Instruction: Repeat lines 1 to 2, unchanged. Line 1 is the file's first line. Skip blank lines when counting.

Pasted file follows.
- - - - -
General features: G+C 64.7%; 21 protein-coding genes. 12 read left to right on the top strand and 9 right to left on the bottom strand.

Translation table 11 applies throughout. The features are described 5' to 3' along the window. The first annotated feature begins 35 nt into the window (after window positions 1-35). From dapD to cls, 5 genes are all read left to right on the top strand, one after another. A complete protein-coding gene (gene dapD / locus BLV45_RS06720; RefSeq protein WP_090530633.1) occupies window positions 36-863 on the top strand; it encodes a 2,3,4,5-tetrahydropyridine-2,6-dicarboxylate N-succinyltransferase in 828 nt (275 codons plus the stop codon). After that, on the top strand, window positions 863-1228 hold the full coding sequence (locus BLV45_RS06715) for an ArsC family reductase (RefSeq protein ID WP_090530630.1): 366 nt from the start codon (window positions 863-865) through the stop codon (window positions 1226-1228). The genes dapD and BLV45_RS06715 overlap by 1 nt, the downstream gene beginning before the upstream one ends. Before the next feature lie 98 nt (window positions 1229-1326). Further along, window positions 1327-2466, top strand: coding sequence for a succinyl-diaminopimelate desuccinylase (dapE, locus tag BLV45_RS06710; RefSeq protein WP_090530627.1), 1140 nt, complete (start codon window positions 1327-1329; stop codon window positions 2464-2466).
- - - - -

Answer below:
General features: G+C 64.7%; 21 protein-coding genes. 12 read left to right on the top strand and 9 right to left on the bottom strand.

Translation table 11 applies throughout. The features are described 5' to 3' along the window. The first annotated feature begins 35 nt into the window (after window positions 1-35). From dapD to cls, 5 genes are all read left to right on the top strand, one after another. A complete protein-coding gene (gene dapD / locus BLV45_RS06720; RefSeq protein WP_090530633.1) occupies window positions 36-863 on the top strand; it encodes a 2,3,4,5-tetrahydropyridine-2,6-dicarboxylate N-succinyltransferase in 828 nt (275 codons plus the stop codon). After that, on the top strand, window positions 863-1228 hold the full coding sequence (locus BLV45_RS06715) for an ArsC family reductase (RefSeq protein ID WP_090530630.1): 366 nt from the start codon (window positions 863-865) through the stop codon (window positions 1226-1228). The genes dapD and BLV45_RS06715 overlap by 1 nt, the downstream gene beginning before the upstream one ends. Before the next feature lie 98 nt (window positions 1229-1326). Further along, window positions 1327-2466, top strand: coding sequence for a succinyl-diaminopimelate desuccinylase (dapE, locus tag BLV45_RS06710; RefSeq protein WP_090530627.1), 1140 nt, complete (start codon window positions 1327-1329; stop codon window positions 2464-2466).